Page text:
The best response Christians can give to the threat of Islamic State is to live genuinely Christian lives, and to not be afraid, the last head of the archdiocese of Mosul in Iraq told the Catholic Weekly.
He has been living in Sydney since 2015, when Pope Francis appointed him Bishop of the Chaldean Catholic Diocese of St Thomas the Apostle of Australia and New Zealand.
For someone who has witnessed so much tragedy and persecution in war-torn Mosul, Archbishop Nona has a remarkable calmness and serenity about him. His demeanour speaks of a quiet strength born of a deep and abiding faith.
His election as Archbishop of Mosul in 2010 by the Synod of the Chaldean Church sent chills up the spines of family and friends.
The previous Archbishop of Mosul, Paulos Faraj Rahho, had been kidnapped and murdered in 2008.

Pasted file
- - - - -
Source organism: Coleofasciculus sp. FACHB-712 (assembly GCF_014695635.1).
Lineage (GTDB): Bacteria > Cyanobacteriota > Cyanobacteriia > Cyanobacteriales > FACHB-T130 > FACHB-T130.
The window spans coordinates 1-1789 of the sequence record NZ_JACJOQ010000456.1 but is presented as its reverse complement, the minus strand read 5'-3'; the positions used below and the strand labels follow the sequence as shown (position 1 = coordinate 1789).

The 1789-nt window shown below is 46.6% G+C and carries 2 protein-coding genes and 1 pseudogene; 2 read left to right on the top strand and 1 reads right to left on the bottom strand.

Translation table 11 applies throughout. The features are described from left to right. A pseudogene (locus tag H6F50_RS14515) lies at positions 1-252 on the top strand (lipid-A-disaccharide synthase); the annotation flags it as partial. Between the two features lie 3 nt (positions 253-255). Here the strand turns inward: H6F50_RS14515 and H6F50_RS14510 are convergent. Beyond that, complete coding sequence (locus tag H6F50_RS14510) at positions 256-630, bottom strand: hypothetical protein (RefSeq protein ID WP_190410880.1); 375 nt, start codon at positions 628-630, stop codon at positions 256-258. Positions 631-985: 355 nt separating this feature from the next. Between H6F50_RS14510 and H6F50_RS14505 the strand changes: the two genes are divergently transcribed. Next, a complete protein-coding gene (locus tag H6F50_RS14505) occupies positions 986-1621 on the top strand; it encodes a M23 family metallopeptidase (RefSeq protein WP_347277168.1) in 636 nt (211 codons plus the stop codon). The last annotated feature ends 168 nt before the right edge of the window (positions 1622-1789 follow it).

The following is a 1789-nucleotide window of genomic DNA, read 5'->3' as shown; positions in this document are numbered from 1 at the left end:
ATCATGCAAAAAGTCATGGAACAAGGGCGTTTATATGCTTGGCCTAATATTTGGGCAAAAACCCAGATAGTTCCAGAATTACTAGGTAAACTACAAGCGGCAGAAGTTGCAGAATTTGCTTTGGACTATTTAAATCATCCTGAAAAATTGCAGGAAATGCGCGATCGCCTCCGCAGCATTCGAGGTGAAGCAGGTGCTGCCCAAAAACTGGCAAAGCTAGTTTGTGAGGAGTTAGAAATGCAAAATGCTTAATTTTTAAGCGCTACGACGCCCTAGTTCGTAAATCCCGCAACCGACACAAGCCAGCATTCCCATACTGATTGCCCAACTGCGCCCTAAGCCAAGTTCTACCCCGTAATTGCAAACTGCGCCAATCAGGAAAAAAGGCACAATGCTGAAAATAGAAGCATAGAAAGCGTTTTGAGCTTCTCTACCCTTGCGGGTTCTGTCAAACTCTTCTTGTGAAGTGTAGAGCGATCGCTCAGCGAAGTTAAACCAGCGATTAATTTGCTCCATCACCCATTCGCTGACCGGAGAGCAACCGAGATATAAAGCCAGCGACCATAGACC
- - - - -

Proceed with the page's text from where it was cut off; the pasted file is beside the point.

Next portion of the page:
“It was very weird because my family and my friends, when I was elected archbishop, they didn’t say ‘congratulations’,” Archbishop Nona says with a chuckle. Instead they asked him how he could possibly think of going there.
Even today, Archbishop Nona proudly wears the pectoral cross of his predecessor, Archbishop Rahho, around his neck.
As Archbishop of Mosul, he found much satisfaction in ministering to the small Christian community there: “Until 2014, I think it was the best time in my life. There was a small group of Christians and they were very afraid. They didn’t do anything except go from work to their house. Nothing else. We started doing some activities in the church and I started to visit them. I felt very happy and it was a nice time in my life.”
When he was in Mosul, Archbishop Nona advised the Christians there to not be afraid: “If we as Christians live our faith exactly, they can’t do anything. I lived with them (Islamic State) for four years and really I was not afraid of anything. I said to the Christian people in the city of Mosul, ‘If they kill us tomorrow, or even in one hour, we have to live this moment full of joy and full of the love of Jesus Christ’.”